Eat a Healthy Diet
When you eat too much sugar and salt, your skin becomes more likely to suffer hyperpigmentation. Protect it by eating a healthy and balanced diet that includes plenty of protein, healthy fats and fruits and vegetables. Vitamin C is especially helpful for helping to prevent discoloration. Don't forget to drink plenty of water as well.
Treatment for Hyperpigmentation
People have used hydroquinone to treat dark skin spots for more than five decades.
When purchased over the counter, the ingredient is available in quantities of two percent or less, although you can also ask your doctor for a prescription, which provides four percent or more.
Hydroquinone inhibits the enzyme tyrosinase so that your body produces less melanin.
Most people see results in eight to twelve weeks, although a few see them in as little as two. If you purchase it over the counter, look for fading or skin lightening creams that use it.
Kojic acid, made from fermented rice or mushrooms, is another common skin lightener and is usually used in combination with hydroquinone. This soap suppresses the activity of your pigment cells. People with sensitive skin will only want to use kojic acid under the watchful eye of a doctor because using too much of it can cause allergic dermatitis as a side effect.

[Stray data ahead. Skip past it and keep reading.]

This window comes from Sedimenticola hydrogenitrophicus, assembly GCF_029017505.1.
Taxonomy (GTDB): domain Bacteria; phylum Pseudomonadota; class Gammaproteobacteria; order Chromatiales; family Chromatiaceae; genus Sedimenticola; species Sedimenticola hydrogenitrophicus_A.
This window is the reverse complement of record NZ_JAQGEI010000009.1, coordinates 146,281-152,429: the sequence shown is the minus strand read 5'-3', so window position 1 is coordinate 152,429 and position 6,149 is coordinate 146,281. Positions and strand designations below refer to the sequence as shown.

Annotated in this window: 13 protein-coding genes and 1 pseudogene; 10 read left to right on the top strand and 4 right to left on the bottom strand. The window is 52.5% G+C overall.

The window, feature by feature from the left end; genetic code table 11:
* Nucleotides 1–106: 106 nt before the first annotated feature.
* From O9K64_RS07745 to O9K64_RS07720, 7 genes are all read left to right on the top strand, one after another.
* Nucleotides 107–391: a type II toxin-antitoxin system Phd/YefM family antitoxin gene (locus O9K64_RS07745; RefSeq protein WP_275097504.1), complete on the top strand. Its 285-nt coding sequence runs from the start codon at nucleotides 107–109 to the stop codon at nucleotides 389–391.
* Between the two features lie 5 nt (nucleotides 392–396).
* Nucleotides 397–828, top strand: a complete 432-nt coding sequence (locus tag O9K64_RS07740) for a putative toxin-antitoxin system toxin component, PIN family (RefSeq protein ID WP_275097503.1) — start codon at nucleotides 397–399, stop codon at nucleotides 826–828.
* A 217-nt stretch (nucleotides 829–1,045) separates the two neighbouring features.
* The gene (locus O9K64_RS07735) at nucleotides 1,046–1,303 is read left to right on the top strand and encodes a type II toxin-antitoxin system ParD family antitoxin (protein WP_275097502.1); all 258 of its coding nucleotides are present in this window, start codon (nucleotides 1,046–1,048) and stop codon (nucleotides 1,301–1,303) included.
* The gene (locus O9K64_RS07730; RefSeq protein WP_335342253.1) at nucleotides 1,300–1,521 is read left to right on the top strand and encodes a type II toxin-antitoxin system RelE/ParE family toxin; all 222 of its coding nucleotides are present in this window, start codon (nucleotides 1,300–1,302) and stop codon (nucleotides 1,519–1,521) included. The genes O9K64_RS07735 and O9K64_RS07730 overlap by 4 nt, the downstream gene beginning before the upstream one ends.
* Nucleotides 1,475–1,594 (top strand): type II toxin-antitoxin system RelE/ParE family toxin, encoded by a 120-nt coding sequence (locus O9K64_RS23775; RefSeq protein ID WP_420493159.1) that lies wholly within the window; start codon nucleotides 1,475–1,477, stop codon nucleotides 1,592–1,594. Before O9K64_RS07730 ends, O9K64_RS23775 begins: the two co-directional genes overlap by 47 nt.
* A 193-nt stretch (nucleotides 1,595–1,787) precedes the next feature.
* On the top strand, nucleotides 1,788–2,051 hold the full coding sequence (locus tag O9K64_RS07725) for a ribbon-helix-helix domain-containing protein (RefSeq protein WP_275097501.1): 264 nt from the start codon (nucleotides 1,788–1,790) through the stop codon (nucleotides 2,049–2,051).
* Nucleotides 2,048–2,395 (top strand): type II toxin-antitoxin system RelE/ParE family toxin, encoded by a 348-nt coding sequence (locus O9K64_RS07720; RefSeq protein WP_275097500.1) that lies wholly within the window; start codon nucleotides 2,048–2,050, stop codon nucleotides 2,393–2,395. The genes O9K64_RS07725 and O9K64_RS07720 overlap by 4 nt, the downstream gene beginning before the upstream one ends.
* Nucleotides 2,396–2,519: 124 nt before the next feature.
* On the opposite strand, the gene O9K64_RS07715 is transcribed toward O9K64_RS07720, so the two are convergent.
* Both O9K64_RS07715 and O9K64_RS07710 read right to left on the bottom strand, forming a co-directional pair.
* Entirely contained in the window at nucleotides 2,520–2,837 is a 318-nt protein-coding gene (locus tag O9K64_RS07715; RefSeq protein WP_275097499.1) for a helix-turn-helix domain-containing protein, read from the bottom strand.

Depending on how severe your hyperpigmentation is, you may want to skip the over-the-counter treatments and head to a dermatologist for a chemical peel.
These super-exfoliating procedures remove the topmost layers of dead skin.
The light will reflect better off your skin and give you a glowing complexion.
Over time, the treatments may enhance cellular turnover and reduce the appearance of skin discoloration.
Chemical peels typically require as many as six treatments over the span of four weeks.